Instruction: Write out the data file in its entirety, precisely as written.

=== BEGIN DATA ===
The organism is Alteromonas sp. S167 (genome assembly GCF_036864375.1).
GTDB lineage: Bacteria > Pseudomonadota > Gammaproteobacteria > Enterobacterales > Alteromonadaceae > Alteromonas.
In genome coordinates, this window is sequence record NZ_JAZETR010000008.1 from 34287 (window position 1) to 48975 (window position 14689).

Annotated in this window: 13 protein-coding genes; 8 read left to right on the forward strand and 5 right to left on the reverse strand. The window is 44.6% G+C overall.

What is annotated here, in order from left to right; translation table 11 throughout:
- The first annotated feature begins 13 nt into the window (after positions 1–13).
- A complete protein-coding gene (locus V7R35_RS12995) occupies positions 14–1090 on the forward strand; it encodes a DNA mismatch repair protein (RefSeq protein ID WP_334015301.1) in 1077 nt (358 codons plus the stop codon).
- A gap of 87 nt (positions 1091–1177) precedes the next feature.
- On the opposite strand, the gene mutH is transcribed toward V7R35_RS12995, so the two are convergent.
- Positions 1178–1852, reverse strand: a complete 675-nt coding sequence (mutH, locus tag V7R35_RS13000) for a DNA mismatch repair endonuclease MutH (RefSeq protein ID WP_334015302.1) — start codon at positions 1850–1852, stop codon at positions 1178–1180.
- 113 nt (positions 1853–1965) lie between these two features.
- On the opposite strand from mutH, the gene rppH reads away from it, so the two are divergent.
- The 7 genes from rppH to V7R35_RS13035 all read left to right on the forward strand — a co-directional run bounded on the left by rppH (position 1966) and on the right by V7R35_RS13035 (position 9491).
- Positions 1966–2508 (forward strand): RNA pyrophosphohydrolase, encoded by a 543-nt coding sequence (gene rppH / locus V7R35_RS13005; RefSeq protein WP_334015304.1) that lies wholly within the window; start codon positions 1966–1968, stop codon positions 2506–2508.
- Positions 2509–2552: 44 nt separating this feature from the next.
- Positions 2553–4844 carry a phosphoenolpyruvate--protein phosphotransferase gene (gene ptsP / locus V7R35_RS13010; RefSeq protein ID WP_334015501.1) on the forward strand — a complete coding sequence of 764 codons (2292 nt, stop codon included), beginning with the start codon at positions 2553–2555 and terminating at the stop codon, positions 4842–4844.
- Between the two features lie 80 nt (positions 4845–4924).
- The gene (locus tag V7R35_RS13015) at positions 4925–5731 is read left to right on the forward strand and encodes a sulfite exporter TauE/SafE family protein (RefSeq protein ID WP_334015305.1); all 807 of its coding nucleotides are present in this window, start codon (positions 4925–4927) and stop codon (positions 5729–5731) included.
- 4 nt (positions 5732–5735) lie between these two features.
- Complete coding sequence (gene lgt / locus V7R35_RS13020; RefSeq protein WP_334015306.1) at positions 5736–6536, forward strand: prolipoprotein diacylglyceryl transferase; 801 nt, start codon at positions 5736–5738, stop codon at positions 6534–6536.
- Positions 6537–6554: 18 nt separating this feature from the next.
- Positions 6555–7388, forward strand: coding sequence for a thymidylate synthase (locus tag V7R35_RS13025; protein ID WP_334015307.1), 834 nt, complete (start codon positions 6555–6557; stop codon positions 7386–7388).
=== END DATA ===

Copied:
The organism is Alteromonas sp. S167 (genome assembly GCF_036864375.1).
GTDB lineage: Bacteria > Pseudomonadota > Gammaproteobacteria > Enterobacterales > Alteromonadaceae > Alteromonas.
In genome coordinates, this window is sequence record NZ_JAZETR010000008.1 from 34287 (window position 1) to 48975 (window position 14689).

Annotated in this window: 13 protein-coding genes; 8 read left to right on the forward strand and 5 right to left on the reverse strand. The window is 44.6% G+C overall.

What is annotated here, in order from left to right; translation table 11 throughout:
- The first annotated feature begins 13 nt into the window (after positions 1–13).
- A complete protein-coding gene (locus V7R35_RS12995) occupies positions 14–1090 on the forward strand; it encodes a DNA mismatch repair protein (RefSeq protein ID WP_334015301.1) in 1077 nt (358 codons plus the stop codon).
- A gap of 87 nt (positions 1091–1177) precedes the next feature.
- On the opposite strand, the gene mutH is transcribed toward V7R35_RS12995, so the two are convergent.
- Positions 1178–1852, reverse strand: a complete 675-nt coding sequence (mutH, locus tag V7R35_RS13000) for a DNA mismatch repair endonuclease MutH (RefSeq protein ID WP_334015302.1) — start codon at positions 1850–1852, stop codon at positions 1178–1180.
- 113 nt (positions 1853–1965) lie between these two features.
- On the opposite strand from mutH, the gene rppH reads away from it, so the two are divergent.
- The 7 genes from rppH to V7R35_RS13035 all read left to right on the forward strand — a co-directional run bounded on the left by rppH (position 1966) and on the right by V7R35_RS13035 (position 9491).
- Positions 1966–2508 (forward strand): RNA pyrophosphohydrolase, encoded by a 543-nt coding sequence (gene rppH / locus V7R35_RS13005; RefSeq protein WP_334015304.1) that lies wholly within the window; start codon positions 1966–1968, stop codon positions 2506–2508.
- Positions 2509–2552: 44 nt separating this feature from the next.
- Positions 2553–4844 carry a phosphoenolpyruvate--protein phosphotransferase gene (gene ptsP / locus V7R35_RS13010; RefSeq protein ID WP_334015501.1) on the forward strand — a complete coding sequence of 764 codons (2292 nt, stop codon included), beginning with the start codon at positions 2553–2555 and terminating at the stop codon, positions 4842–4844.
- Between the two features lie 80 nt (positions 4845–4924).
- The gene (locus tag V7R35_RS13015) at positions 4925–5731 is read left to right on the forward strand and encodes a sulfite exporter TauE/SafE family protein (RefSeq protein ID WP_334015305.1); all 807 of its coding nucleotides are present in this window, start codon (positions 4925–4927) and stop codon (positions 5729–5731) included.
- 4 nt (positions 5732–5735) lie between these two features.
- Complete coding sequence (gene lgt / locus V7R35_RS13020; RefSeq protein WP_334015306.1) at positions 5736–6536, forward strand: prolipoprotein diacylglyceryl transferase; 801 nt, start codon at positions 5736–5738, stop codon at positions 6534–6536.
- Positions 6537–6554: 18 nt separating this feature from the next.
- Positions 6555–7388, forward strand: coding sequence for a thymidylate synthase (locus tag V7R35_RS13025; protein ID WP_334015307.1), 834 nt, complete (start codon positions 6555–6557; stop codon positions 7386–7388).